Eventually, you will be able to see the in-betweens as naturally as you are able to put all the ingredients of a sandwich together. You have all your favorite sandwich stuff right there in front of you—you’ve got the turkey, the salami, the lettuce, the olives, the peppers, whatever it is. Because you’ve eaten 1,000 sandwiches before, you know exactly what this sandwich is going to look like when it’s done, and you know exactly how it will taste. Right?
We all start from scratch, and none of us know it all.
Animation is the same way. Eventually, seeing the in-betweens will be the turkey in your sandwich, and you won’t have to work quite so hard to plan out every single thing ahead of time.
For now, though, you need to follow the recipe. Let’s jump to another analogy and consider something a bit more complex than a sandwich… If you were going to bake a cake, you’d need a lot of specific ingredients, mixed just so, and baked at specific temperatures for a certain amount of time. If you don’t follow the recipe, that cake’s going to turn out crazy! In case you don’t have your animation cookbook handy, here’s the recipe once again:
1 gallon of rough thumbnail ideas
2 quarts of video reference (created and/or found)
1 quart of thumbnails derived from the reference
Note to chef: Be sure to include timing notes! Exaggerate thumbnail timing and posing to personal preference
Mix contents thoroughly and pour into a pan
2 tablespoons of saving key poses based on your thumbnails
1 heaping cup of breakdown poses, again based on your thumbnail poses and timing notes
Season breakdowns with anticipation, weight shifts, eye animation, and rough arcs
Mix with original contents and stir until terrible computer-created in-betweens are completely dissolved
Add contents to baking pan, and place in oven until ready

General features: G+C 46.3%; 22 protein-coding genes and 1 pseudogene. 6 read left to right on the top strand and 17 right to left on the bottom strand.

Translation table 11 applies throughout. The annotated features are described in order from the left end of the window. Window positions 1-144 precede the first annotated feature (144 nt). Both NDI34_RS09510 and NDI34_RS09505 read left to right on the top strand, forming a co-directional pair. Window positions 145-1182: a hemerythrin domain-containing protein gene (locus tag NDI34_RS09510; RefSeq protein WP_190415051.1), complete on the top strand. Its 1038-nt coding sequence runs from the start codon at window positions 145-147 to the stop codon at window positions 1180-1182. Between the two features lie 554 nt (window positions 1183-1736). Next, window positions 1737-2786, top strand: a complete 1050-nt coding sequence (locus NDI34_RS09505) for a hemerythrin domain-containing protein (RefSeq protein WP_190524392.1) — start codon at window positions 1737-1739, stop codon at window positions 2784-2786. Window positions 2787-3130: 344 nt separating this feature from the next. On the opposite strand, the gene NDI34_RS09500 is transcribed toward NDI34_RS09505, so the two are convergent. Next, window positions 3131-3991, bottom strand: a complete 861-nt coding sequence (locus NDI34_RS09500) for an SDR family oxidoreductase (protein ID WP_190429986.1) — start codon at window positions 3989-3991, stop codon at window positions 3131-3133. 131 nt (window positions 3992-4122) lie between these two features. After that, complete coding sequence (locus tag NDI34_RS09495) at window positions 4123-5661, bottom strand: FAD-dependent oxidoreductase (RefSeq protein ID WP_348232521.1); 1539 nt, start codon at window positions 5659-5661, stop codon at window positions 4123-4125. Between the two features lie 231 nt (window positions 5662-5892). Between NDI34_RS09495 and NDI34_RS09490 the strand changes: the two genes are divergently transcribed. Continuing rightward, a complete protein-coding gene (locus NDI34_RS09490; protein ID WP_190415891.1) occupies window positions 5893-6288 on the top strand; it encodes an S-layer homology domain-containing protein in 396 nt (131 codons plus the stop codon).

If possible, allow animation to cool before decorating, to have a fresh eye
Once cooled, polish Animation Cake with Arcs Frosting, Overshoot Sprinkles, and top off with Secondary Animation Candles!
OK, so what have we learned today? I think we’ve mostly learned that I shouldn’t write blog posts at lunch time, but hopefully you no longer feel like you have to understand every aspect of this stuff right off the bat. Animation is a journey, and as long as you stay on the path, you can go as far as you want to with this art!
As for your question of whether I used to be bad at drawing in-between poses, the answer is no. I’m STILL bad at drawing in-between poses, but I do it anyway, and that’s what’s important. You don’t have to draw beautiful drawings— a stickman that shows the angle of the hips, the angle of the shoulders, the placement of the limbs and head direction is more than enough.
Animation is a journey, and as long as you stay on the path, you can go as far as you want to with this art!
What’s important is that you take the time to do your 2 quarts of reference and 1 quart of thumbnails based on that reference (which you are then stylizing, exaggerating the timing, pushing the poses, etc.), and know that you have enough carefully crafted breakdowns to properly describe the important movements in your scene, including the principles that go into creating those believable movements and body mechanics. Your in-betweens should describe anticipation, arcs, weight shifts, and all that fun stuff, but in your planning, they sure don’t have to be beautifully rendered drawings.
Best of luck with your next cakes, everyone!